Chemistry Bootcamp

Molecules of Life




Periodic Table: Classifications of Groups.

    • Metals: this is a term that is heard very commonly. Gold, silver, iron, aluminum which we use in our daily life are metals. How can you say that a particular element is a metal or not? The answer is basing on the some of the common properties that are defined for metals.

      Properties exhibited by metals: when we talk about the properties your immediate answer will be metals are lustrous. Right! Other properties of metals include malleability i.e. they can be turned into desired shape by hammering and ability to conduct heat and electricity. Conductivity of metals is due to the presence of lone pair of electrons in the outer orbitals.
      There are a great number of metals. To ease their study of properties, they are further classified in to alkali metals, alkaline earth metals and transition metals. Transition metals are further classified into lanthanides and actinides.
      • Alkali metals: elements of the group IA (group 1) are termed as metals. Due to their high ability to react, they form salts and many other compounds. They are light metals. When compared to other atoms in that period they are the largest of all the atoms. Ions of these metals have a +1 charge. Examples include sodium and potassium.
      • Alkaline earth metals: elements of group II A (group 2) are termed as alkaline earth metals. They are smaller in size compared to alkali metals. They are also highly reactive and can form many compounds. Ions of this group have +2 charge.
      • Transition metals: elements from I B to VIII B (groups 3 to 12) are termed as transition metals. Elements of these groups show high melting and boiling points and are very hard. Like alkali metals they are malleable and conduct heat and electricity. As there are many elements in this group, they are further classified into smaller groups namely lanthanides and actinides. These two blocks of elements are located at the bottom of the periodic table. Another classification adopted for transition metals is triads. Triad is a group of three elements that are closely related to each other. For example, iron, cobalt and nickel form one triad and is named as iron triad.

      • Lanthanides: when you observe the periodic table, you can find two rows at the bottom of the table. The elements of the top row that start with lanthanum are termed as lanthanides. These are soft metals with high melting and boiling points. They lose their luster very easily. These metals are mainly used in lamps, magnets and lasers. They are also used as boosters to improve the properties of other metals.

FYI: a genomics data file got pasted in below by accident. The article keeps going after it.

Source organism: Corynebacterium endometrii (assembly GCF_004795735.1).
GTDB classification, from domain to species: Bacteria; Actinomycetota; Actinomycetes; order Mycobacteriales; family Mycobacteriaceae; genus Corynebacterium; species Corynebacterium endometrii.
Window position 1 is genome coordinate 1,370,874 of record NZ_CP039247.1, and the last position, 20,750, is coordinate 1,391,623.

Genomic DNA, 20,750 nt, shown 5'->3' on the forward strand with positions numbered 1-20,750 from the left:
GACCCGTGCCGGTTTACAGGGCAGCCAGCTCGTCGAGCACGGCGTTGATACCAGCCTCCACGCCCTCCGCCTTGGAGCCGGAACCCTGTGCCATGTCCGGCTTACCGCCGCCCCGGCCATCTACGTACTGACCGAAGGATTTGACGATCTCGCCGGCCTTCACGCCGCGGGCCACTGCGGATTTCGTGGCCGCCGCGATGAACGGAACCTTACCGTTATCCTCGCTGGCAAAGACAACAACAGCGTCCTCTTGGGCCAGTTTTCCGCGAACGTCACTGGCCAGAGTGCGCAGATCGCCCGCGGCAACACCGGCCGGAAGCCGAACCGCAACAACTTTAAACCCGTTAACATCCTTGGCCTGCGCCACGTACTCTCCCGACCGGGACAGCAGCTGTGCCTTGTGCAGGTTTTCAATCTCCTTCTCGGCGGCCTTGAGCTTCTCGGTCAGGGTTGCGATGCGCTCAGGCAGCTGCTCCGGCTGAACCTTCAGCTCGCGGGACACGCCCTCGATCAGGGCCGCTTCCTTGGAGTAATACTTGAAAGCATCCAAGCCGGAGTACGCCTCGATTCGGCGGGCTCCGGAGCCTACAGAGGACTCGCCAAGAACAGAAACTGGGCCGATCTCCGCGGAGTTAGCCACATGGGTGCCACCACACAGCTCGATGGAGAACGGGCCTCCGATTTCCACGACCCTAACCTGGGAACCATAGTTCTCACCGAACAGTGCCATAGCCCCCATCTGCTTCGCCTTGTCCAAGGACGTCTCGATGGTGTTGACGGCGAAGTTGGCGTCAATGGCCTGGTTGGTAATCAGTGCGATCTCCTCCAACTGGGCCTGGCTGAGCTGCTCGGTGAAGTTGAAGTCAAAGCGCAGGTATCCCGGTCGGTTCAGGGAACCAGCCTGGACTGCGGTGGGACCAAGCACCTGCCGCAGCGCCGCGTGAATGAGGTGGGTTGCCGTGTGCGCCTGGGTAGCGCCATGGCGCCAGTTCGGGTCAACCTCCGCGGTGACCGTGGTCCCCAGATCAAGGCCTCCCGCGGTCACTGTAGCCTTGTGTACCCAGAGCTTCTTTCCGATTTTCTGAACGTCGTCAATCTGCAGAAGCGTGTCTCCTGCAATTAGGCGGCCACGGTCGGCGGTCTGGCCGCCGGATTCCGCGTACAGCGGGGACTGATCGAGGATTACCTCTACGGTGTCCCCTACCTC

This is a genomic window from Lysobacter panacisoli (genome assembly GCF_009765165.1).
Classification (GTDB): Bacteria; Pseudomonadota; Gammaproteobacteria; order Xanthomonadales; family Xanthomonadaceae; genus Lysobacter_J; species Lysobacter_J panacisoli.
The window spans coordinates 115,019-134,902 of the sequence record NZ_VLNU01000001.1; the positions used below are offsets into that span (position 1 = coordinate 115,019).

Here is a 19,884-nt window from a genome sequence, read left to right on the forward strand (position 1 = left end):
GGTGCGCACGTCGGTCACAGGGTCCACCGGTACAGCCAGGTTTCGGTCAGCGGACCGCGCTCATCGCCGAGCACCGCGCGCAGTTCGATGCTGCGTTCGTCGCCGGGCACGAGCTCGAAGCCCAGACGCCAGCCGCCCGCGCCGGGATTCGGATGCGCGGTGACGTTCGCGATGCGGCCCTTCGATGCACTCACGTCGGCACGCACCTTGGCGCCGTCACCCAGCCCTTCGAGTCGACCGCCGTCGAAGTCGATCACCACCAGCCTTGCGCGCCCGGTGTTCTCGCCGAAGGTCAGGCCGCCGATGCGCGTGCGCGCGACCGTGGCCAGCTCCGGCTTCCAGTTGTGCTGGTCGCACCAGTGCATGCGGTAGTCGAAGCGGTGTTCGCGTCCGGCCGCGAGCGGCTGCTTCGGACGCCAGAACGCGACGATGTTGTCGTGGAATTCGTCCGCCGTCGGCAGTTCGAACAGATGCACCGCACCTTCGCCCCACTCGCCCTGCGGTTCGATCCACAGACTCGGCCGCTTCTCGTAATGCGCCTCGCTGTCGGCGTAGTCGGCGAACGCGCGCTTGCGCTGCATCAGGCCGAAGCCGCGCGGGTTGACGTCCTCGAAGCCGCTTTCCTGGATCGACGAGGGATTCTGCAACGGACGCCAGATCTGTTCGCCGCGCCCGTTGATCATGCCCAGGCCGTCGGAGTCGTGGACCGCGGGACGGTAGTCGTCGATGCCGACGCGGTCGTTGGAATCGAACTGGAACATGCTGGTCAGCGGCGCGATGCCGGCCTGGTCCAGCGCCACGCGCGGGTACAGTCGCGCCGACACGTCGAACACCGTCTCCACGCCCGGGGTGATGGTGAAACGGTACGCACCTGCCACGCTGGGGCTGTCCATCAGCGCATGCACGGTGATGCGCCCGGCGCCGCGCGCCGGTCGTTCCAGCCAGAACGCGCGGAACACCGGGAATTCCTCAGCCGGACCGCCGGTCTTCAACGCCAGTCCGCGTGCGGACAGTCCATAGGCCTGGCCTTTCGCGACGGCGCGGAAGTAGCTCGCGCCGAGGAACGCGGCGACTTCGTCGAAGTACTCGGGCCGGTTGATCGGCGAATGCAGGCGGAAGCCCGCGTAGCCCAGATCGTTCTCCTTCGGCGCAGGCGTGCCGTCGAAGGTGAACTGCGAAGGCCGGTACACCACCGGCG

• Actinides: A row of elements that exist just below the lanthanides are termed as actinides. The starting element of this group is actinium. Elements of this group are mainly radioactive. Due to unique radioactive property, they are greatly used in medicines and in nuclear reactions.
      Elements of these two groups exhibit oxidation states of either +3 or +4 or +2. But, +3 is the most commonly observed state.
    • Nonmetals: non metals are those without the properties of metals. They can be said to have properties that are quite opposite to that of metals. They include poor ability to conduct electricity and heat, and are brittle.

      Non metals are categorized into two groups. They are the noble gases (group 17) and halogens (group 18).
      • Halogens: examples of halogens include chlorine, fluorine and iodine. These are found as components of disinfectants, bleaches and salts. Unlike metals they form ions with -1 charge. These are highly reactive compounds as they are in search of attaining the octet configuration.
      • Noble gases: examples of noble gases include neon, argon and helium. These are very stable due to the presence of octet configuration. Hence, they do not love to either gain or lose electrons. These are used in refrigerants and lasers.
      Hydrogen is also a non metal as it does not act like a metal.
    • Metalloids: Metalloids are those with properties of both metals and non metals. The existence of these compounds is because of the transition of the metals into non metals. Groups 13-15 are a clear indication of this transition. They contain a mixture of metals, non metals and metalloids.

      This way of categorizing the elements helps to predict the properties of the elements as we move across or down the periodic table.